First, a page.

The government's package of corporate governance reforms has been announced.

To a flurry of media and opposition accusations of back-tracking and watering-down, the government has published its plans for corporate governance reform. Describing its proposals as "world-leading", the government has announced reforms in each of the three key areas covered by its 2016 green paper on corporate governance reform:

  1. Executive pay.
  2. Employee and wider stakeholder voice.
  3. Large privately-held businesses.

Many of the government's reforms involve suggested amendments to the UK Corporate Governance Code (the Code). The Code is the remit of the Financial Reporting Council (FRC) and the government's proposals will form part of the "fundamental review" of the Code that the FRC has announced it will carry out later this year. It will be for the FRC, in consultation with companies, investors and other stakeholders, to decide how the government's proposals for amendments to the Code are reflected.

The government's key proposals for reform are set out below.

Executive pay

Pay ratios

Quoted companies will be required to report the ratio of CEO pay to the average pay of their UK workforce annually, along with an explanation of the changes to that ratio from year to year and how it relates to pay and conditions across the wider workforce. The ratio in the compulsory reporting requirement will relate to the UK workforce only – multinationals will be "free to" publish a broader global ratio alongside the UK one.

Shareholder opposition

  • Proposals for an annual binding vote on pay are not being taken forward.
  • The Code to set out the steps that a company should take when it encounters significant shareholder opposition to executive pay. Examples given by the government for how this may be implemented include, provisions requiring a company to publicly respond to dissent within a specified time period, or putting the remuneration policy to shareholder vote at the next AGM.
  • Introduction of a public register for listed companies where shareholder opposition to executive pay (and other resolutions) is 20% or more, together with a record of what the company is doing to address concerns. The government will ask the Investment Association to implement this register of dissent.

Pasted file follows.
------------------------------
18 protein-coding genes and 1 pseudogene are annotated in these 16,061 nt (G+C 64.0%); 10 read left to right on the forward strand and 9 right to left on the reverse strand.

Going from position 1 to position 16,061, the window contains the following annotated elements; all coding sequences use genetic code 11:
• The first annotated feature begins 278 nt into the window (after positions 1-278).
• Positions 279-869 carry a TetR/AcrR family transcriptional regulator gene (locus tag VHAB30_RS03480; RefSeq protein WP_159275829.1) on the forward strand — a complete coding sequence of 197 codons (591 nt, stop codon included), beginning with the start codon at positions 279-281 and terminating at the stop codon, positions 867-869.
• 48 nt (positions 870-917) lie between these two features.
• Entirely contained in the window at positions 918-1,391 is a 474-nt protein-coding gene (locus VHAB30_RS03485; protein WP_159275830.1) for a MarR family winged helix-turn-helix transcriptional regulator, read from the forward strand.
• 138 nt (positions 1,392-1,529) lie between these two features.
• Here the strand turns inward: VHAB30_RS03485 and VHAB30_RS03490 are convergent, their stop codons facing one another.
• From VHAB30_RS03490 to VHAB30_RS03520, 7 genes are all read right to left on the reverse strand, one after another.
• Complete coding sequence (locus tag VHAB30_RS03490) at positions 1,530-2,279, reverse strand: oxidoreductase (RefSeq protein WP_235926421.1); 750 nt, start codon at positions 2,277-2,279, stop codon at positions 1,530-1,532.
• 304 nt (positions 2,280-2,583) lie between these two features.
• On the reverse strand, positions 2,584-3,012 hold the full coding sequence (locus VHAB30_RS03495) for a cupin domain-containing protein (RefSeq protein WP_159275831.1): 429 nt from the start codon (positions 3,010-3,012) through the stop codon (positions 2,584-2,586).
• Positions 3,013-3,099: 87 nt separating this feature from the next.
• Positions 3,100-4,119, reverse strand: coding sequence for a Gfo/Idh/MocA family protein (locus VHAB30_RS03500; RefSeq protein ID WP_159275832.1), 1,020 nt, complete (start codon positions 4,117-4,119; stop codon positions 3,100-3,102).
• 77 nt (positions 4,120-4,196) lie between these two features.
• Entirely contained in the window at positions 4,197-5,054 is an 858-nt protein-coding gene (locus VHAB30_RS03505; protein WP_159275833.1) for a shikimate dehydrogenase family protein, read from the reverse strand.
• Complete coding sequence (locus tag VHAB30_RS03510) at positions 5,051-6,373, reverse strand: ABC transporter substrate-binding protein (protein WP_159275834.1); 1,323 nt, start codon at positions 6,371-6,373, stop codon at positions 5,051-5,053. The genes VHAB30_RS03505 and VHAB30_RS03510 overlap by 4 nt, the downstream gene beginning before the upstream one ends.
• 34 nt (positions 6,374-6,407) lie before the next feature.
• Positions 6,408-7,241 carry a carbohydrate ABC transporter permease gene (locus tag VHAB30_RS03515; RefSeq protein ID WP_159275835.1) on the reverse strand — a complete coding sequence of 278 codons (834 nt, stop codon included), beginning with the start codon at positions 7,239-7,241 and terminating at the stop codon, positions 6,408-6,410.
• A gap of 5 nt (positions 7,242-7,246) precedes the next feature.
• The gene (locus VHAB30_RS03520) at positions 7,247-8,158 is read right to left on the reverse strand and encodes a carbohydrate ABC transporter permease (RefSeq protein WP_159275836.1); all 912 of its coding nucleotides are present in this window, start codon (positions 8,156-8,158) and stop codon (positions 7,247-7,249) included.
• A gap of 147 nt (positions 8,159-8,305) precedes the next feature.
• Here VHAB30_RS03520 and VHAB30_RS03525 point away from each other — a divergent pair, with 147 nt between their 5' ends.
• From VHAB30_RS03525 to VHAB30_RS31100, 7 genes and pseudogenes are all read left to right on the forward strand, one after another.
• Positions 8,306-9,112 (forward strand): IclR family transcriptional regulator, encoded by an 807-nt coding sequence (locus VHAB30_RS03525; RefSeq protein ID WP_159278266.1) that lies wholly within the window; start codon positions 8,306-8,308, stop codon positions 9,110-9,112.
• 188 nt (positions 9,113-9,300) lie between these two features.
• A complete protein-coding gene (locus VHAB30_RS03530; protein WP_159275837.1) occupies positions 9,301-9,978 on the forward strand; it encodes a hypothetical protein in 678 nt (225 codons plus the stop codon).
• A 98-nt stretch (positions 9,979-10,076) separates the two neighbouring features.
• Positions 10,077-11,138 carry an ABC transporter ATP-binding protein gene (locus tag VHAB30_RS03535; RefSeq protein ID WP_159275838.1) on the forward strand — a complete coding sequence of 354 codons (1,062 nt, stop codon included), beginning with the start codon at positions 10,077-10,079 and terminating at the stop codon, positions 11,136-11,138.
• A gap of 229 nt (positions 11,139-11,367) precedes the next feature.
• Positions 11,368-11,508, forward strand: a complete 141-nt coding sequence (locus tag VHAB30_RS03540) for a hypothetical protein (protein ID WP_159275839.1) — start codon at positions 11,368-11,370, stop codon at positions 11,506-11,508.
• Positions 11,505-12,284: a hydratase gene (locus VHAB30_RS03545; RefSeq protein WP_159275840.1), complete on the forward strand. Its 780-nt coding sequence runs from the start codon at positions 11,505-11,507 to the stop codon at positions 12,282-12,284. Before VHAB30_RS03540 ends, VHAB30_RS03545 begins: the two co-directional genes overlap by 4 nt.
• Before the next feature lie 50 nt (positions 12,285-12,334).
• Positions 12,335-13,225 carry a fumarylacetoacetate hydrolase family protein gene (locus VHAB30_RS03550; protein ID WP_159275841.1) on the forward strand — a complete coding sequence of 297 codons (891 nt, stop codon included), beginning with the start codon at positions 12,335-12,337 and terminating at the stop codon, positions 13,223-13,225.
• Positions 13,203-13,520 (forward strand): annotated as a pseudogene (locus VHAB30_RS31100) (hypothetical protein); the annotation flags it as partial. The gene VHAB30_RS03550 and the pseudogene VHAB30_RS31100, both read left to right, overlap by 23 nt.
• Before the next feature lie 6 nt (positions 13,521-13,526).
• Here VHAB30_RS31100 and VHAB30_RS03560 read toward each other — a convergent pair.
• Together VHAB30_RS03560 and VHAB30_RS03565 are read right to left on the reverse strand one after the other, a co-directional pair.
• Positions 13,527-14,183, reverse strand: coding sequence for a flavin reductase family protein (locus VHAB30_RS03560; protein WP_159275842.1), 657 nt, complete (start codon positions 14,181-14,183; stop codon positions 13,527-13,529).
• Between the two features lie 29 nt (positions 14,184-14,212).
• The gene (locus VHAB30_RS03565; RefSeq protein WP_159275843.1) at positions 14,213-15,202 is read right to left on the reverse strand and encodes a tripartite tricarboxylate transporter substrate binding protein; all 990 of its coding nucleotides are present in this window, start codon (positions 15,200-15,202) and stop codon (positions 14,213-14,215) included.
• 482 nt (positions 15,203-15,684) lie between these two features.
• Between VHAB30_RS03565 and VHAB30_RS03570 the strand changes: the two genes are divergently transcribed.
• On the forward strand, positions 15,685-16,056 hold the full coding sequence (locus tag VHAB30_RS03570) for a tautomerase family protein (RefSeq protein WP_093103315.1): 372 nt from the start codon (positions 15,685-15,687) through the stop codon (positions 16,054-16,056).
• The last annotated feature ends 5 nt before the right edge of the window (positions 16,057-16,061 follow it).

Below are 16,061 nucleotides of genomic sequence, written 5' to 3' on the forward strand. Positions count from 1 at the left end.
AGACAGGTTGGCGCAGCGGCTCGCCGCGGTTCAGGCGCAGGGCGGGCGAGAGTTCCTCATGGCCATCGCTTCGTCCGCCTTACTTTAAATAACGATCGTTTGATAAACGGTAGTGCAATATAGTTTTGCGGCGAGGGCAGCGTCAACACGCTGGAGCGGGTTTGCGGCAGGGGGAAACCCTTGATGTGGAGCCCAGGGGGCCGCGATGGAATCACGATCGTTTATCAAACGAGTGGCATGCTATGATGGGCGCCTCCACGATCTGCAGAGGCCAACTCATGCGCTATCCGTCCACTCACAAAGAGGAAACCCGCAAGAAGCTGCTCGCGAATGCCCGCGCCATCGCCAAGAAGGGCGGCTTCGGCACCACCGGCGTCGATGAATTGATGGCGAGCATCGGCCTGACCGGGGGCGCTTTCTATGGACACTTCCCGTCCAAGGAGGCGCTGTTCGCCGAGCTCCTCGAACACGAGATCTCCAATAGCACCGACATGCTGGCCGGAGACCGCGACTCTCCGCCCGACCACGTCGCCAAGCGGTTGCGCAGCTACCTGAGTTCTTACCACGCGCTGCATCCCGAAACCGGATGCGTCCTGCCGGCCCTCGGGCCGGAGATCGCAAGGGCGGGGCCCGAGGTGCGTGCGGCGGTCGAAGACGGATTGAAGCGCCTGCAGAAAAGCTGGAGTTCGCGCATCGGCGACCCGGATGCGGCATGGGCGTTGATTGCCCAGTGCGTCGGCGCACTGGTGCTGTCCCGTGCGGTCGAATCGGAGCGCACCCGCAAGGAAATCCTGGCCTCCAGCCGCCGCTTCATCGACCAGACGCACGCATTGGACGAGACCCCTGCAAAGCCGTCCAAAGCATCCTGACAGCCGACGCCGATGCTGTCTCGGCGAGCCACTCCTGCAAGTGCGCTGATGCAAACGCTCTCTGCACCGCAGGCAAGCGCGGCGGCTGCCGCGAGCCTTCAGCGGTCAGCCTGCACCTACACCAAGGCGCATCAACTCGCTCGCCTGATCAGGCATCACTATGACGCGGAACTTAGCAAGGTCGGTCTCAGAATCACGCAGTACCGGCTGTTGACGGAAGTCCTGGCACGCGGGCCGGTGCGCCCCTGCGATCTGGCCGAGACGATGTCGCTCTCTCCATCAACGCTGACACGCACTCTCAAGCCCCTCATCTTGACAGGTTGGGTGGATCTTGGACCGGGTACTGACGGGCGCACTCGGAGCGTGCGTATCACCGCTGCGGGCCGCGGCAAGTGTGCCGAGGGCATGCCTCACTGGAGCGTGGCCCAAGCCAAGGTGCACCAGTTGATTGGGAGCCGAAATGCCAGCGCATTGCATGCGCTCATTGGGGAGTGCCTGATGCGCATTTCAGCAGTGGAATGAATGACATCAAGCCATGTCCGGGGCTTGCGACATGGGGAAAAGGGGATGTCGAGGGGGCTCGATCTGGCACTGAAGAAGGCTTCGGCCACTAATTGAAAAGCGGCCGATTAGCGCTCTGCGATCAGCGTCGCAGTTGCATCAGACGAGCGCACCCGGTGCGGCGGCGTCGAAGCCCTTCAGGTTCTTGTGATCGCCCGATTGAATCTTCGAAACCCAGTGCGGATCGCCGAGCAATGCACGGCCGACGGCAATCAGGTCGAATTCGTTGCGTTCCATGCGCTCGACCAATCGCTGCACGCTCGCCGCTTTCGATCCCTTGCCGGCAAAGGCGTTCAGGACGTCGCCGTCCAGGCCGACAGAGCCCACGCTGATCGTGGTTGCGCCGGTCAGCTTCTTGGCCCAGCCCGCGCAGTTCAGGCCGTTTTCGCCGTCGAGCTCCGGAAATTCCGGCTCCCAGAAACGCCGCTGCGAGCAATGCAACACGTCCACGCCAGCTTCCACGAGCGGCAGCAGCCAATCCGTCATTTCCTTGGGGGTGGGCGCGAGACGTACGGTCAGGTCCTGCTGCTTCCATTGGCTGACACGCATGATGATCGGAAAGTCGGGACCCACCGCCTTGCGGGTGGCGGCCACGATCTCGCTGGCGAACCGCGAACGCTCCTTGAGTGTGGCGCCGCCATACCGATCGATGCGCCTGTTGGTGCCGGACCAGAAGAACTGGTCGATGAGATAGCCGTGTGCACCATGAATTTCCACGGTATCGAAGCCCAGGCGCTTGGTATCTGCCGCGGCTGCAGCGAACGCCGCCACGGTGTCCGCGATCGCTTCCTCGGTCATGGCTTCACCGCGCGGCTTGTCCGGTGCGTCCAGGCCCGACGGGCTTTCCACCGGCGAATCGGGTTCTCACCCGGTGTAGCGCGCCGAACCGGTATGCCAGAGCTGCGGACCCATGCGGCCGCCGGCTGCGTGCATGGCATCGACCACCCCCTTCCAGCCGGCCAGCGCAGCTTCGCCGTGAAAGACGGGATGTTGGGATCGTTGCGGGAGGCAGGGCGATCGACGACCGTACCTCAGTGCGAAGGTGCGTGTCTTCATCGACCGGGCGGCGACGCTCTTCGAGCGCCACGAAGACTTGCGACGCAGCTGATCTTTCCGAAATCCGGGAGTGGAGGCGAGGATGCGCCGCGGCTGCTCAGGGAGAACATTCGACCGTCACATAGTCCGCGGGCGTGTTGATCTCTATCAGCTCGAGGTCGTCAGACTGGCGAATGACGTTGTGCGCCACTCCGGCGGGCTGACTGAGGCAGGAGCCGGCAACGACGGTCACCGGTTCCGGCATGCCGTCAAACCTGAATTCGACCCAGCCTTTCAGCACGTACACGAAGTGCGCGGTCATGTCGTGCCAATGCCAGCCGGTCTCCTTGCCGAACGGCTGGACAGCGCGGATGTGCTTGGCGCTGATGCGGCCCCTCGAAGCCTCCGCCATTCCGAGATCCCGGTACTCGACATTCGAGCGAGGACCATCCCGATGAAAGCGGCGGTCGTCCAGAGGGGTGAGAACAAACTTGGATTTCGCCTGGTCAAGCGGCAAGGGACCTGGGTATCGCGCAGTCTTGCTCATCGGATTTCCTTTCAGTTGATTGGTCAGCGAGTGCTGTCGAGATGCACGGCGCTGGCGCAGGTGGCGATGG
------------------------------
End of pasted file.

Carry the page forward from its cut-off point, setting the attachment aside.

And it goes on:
Remuneration committees

  • The Code to give remuneration committees greater responsibility for showing alignment of pay and incentives across the company, and for explaining how decisions on executive pay reflect wider pay policy.
  • The Code to include a new provision that the chair of the remuneration committee has served for at least 12 months.

Long-term incentives

  • Remuneration policies to contain clearer explanations of the range of potential outcomes from complex, share-based incentives schemes.
  • The Code to increase the minimum holding period for share-based remuneration from three years to five years.

Employee and wider stakeholder voice

Worker representation

Proposals for compulsory worker representation on boards were dropped by the government some time ago. The government has now proposed a Code requirement for premium listed companies to adopt, on a "comply or explain" basis, one of three employee engagement mechanisms:

  • a designated non-executive director
  • a formal employee advisory council
  • a director from workforce.

This is to be supported by a new general Code principle establishing the importance of strengthening the voice of employees and other non-shareholder interests at board level.

Directors' duties

All companies of a significant size (1000 employee threshold suggested but this will be considered further) will be subject to a formal reporting requirement to explain how their directors comply with the obligation (under section 172 Companies Act 2006) to have regard to employee interests and to fostering relationships with suppliers, customers and others.

The government will further consider how this will operate but suggests that companies will be required to explain how they have identified and sought the views of key stakeholders, why the mechanisms adopted were appropriate and how this information has influenced boardroom decision-making. Disclosures may also need to be made on the company website as well as in the annual report.

Guidance

  • Practical guidance on ways in which companies can engage with their employees and other stakeholders at board level to be published by The Institute of Chartered Secretaries and Administrators and the Investment Association.
  • Practical guidance for the boardroom on the duties under section 172 to be published by the GC100 group.

Large privately-held businesses

  • A voluntary set of corporate governance principles will be developed for large private companies. The FRC will work in conjunction with other relevant bodies to develop these.
  • All companies, including private companies, of a significant size (2000 employee threshold suggested but this will be considered further) will be required to disclose their corporate governance arrangements in their directors' report and on their website, including whether they follow any formal code of governance. The government will also consider extending this reporting requirement to limited liability partnerships of equivalent size.
  • The formal reporting obligation in relation to section 172 (see Employee and wider stakeholder voice above) will also apply to private companies of a significant size.

What next?

Implementation of the government's proposals will involve some secondary legislation and the cooperation and action of others, primarily the FRC. The government currently intends for the reforms to be in effect by June 2018 (to apply to company reporting years commencing after that date).